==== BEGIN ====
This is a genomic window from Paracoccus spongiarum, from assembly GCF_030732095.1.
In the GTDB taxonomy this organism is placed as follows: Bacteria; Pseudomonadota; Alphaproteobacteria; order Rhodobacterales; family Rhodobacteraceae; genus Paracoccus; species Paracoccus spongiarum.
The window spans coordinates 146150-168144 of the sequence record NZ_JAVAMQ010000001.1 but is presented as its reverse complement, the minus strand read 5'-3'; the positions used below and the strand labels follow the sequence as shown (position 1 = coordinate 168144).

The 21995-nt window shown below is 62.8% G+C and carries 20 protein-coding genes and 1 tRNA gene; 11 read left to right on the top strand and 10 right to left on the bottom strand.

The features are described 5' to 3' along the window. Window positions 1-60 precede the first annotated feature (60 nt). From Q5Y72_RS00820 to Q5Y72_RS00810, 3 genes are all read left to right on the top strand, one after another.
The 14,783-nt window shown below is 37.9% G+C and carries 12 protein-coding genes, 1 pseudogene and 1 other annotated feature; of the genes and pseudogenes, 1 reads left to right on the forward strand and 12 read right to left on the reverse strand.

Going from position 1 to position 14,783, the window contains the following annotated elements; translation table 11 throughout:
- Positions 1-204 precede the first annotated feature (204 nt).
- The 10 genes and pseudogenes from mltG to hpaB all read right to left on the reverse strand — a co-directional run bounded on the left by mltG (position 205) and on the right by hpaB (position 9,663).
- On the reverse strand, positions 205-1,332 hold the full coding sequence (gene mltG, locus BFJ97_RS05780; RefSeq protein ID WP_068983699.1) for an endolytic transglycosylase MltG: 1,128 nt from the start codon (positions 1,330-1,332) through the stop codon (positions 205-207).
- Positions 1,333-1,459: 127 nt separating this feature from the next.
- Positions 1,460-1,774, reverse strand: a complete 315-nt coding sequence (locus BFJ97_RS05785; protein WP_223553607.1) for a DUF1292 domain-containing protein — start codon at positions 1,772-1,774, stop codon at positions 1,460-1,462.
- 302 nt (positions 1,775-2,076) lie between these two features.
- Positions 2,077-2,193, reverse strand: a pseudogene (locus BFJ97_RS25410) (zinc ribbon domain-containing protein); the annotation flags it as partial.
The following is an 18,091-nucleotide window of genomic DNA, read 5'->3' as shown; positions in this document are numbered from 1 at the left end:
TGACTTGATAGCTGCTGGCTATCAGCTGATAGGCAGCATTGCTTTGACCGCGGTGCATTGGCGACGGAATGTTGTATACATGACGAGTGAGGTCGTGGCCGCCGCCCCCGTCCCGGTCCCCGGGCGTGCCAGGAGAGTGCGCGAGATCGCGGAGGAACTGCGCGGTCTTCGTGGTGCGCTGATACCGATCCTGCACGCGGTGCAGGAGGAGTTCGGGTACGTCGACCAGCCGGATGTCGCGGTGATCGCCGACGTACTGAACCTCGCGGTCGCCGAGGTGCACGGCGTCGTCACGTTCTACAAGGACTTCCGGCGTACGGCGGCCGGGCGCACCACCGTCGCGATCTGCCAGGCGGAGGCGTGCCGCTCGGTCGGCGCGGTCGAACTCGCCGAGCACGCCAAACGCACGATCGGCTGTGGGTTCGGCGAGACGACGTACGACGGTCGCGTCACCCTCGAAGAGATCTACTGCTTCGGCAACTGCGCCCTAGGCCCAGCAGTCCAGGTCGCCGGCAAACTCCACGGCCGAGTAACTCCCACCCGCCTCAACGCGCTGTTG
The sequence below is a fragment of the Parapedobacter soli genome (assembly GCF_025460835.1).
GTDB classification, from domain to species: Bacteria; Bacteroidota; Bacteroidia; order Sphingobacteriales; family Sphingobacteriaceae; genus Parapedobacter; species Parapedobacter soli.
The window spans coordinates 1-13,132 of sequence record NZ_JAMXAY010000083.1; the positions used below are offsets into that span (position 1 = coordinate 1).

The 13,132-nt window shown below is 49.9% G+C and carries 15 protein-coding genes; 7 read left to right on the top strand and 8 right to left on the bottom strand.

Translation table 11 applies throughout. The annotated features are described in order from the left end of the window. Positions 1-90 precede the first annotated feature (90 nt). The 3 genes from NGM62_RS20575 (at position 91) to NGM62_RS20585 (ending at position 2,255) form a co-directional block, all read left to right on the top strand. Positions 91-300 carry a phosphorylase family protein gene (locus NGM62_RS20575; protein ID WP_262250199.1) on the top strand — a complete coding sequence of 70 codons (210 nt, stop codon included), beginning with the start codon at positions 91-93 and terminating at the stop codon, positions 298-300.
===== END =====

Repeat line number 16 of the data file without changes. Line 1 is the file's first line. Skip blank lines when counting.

TGACTTGATAGCTGCTGGCTATCAGCTGATAGGCAGCATTGCTTTGACCGCGGTGCATTGGCGACGGAATGTTGTATACATGACGAGTGAGGTCGTGGCCGCCGCCCCCGTCCCGGTCCCCGGGCGTGCCAGGAGAGTGCGCGAGATCGCGGAGGAACTGCGCGGTCTTCGTGGTGCGCTGATACCGATCCTGCACGCGGTGCAGGAGGAGTTCGGGTACGTCGACCAGCCGGATGTCGCGGTGATCGCCGACGTACTGAACCTCGCGGTCGCCGAGGTGCACGGCGTCGTCACGTTCTACAAGGACTTCCGGCGTACGGCGGCCGGGCGCACCACCGTCGCGATCTGCCAGGCGGAGGCGTGCCGCTCGGTCGGCGCGGTCGAACTCGCCGAGCACGCCAAACGCACGATCGGCTGTGGGTTCGGCGAGACGACGTACGACGGTCGCGTCACCCTCGAAGAGATCTACTGCTTCGGCAACTGCGCCCTAGGCCCAGCAGTCCAGGTCGCCGGCAAACTCCACGGCCGAGTAACTCCCACCCGCCTCAACGCGCTGTTG